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When playing pool, there are so many rules to be followed. The basic ones include how to play and how to win. However, as you advance in your prowess, you realize that some shots are difficult to make. For instance, your ball on may be blocked by another ball, making it difficult to hit without hitting the other ball. This calls for tough play such as doing jump shots.
So, can you actually jump the ball in pool? Yes, you can do a jump shot if that is your only alternative. However, jump shots are only legal in American style but not English Style pool, but unless stated in the rules of the game played, then it’s legal to perform a jump shot. All the same, do not confuse a jump shot with a scoop. Scooping the ball is considered a foul.
This article talks more about jump shots, other types of shots and other related questions. Read on for a deeper insight.
What Is a Jump Shot?
A jump shot happens when you intentionally force the ball to rise above the table bed by strategically raising cue stick at an angle causing a rebound of the ball off the table. It is a rare kind of shot as it only happens if the ball you are aiming is behind and another ball, thus no clear view.
How to Do a Jump Shot
Below, I’m going to explain how to do a proper jump shot. First, let’s check out whether you have the right gear to start off.
- Now if you are using your table at home, ensure to use a protective cloth. It could be a cut from a pool table cloth; you will need it to minimize the burn that might occur as you do your jump shot. It will act as a protective pad.
- Second, you are going to need a jump cue. While you can still use your playing cue stick, it may not be as efficient as when you use the jump cue. The jump cue is shorter, lightweight, and with a relatively harder tip that can withstand the pressure of jump shots. Additionally, with a jump cue, a jump shot is going to be much easier compared to using a regular cue.
- Raise the back of the cue stick strategically at 45 degrees.
- You are going to hold the stick a little tighter to get the grip needed. Some people may prefer the American grip, which facilitates better aiming, while others like the dart grip, which makes the jump easier.
- Note that you should put more weight on the front leg and the bridge hand.
- Inaccuracies might come about if the tablecloth is worn out, failure to hit the cue ball exactly at the vertical center, and shifting your vision center from the cue at the point of elevation.
Committing a Foul
When doing a jump shot, the cue stick is supposed to hit the cue ball at the vertical center. Now, if the cue touches under the cue ball at the surface of the table, then you will be scooping the ball, and this is taken as a foul.
Other Types of Shots in Pool
Apart from the jump shot, below are other types of shots used when playing pool.
- Back Spin
This is also known as a bottom or draw spin. Here, you hit the cue ball slightly below its center, causing it to move in the opposing direction of the ball on. It will hit the bumper and spin back to hit the target ball.
- Stop Shot
In a stop shot, you hit the cue ball right in the middle, and it slides without any draw or follow spinning. The force from the cue stick will subject the ball forward. The cue ball will hit the object ball right in the center, making the cue ball to stop given the force that will be transferred to the target ball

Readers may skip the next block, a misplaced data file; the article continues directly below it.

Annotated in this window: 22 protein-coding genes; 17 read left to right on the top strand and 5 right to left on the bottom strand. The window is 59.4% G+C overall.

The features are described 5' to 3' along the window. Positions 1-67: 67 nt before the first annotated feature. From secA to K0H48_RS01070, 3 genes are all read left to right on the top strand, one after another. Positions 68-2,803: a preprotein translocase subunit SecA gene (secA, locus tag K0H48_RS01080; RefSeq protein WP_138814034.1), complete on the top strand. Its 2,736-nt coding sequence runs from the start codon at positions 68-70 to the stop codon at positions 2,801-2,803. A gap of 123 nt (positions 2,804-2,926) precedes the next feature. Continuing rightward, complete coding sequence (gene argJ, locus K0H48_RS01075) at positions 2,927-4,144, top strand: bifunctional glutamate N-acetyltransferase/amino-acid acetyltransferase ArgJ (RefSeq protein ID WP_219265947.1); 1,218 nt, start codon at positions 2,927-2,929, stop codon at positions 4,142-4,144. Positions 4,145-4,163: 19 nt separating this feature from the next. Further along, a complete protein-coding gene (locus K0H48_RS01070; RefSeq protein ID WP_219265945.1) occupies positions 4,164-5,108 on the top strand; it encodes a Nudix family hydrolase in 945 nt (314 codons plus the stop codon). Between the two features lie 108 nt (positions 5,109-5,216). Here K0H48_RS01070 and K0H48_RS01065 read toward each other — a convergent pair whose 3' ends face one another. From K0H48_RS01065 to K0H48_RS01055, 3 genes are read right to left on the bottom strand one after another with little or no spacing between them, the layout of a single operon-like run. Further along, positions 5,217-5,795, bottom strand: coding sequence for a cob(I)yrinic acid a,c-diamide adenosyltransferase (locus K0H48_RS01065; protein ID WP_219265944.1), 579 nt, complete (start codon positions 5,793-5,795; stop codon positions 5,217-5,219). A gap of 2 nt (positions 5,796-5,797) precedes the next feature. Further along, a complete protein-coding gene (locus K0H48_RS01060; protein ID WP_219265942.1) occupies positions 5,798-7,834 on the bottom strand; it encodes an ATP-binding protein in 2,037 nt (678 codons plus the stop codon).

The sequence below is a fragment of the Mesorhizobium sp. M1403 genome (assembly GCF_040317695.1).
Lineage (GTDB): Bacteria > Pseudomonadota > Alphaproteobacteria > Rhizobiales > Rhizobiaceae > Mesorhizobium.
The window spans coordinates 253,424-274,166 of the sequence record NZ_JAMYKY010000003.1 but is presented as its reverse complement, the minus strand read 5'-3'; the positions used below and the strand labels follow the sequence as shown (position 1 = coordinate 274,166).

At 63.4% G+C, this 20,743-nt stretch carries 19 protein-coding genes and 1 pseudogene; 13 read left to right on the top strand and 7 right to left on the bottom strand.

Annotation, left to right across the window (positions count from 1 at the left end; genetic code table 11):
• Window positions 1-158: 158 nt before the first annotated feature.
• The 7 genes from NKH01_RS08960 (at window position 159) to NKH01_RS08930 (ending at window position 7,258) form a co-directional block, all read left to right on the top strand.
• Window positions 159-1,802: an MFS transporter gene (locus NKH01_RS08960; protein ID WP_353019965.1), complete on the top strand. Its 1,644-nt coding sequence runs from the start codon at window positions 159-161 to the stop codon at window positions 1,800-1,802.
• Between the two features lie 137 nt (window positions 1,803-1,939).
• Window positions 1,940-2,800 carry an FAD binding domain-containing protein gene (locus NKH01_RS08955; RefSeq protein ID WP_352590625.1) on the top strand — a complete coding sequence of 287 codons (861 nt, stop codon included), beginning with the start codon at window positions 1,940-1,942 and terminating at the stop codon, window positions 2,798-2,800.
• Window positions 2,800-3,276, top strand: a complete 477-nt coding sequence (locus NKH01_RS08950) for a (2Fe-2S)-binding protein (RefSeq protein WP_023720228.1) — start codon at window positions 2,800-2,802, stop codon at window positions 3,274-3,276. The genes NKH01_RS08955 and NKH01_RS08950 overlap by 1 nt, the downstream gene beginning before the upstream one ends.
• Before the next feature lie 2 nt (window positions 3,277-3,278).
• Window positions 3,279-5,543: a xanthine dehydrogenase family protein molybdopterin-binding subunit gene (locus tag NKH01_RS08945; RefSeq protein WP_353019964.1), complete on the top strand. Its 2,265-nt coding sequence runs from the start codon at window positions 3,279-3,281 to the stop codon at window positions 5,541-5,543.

- Stun Shot
This is also a form of slide shot, almost the same as the stop shot. For this one, the contact between the target ball and the cue stick is not exactly at the center, and this makes the stun shot. The cue ball goes a short distance in the shot direction.
- Side Spin
To achieve a sidespin, you hit the cue ball in the middle of either the right or the left face. Though it looks simple, mastering the art of a sidespin is a little difficult and confusing because the ball has to go into the opposite direction of the action. For example a hit on the left will drive the cue to the right.
- Top Spin
To achieve a top spin, you hit the cue ball at the top. The cue ball may not stop after hitting the ball on as may travel further, usually following the direction of the object.
You can also do a sidespin and top spin at the same time. All you have to do is hit the cue ball on the top left or right. The ball will travel as in a sidespin but at a greater speed, without stopping as in the case of other shots.
What if you do not hit any ball on the table?
The rules of pool state that the cue ball must hit the target ball first before hitting any other ball and possibly potting it. If no ball is hit at all, it’s foul, and if any other ball other than the ball on is hit first, it will also be considered a foul.
Do the balls have to hit the walls of the pool table?
A general rule in pool states that after cue ball and objet ball contact, any ball must hit the rail. A potted ball is counted as a rail hit.
When is a player awarded two shots?
In English 8 ball pool, if a player plays a foul, then the opponent gets two free shots. In the event that the opponent pots the ball, then he or she still has two shots remaining.
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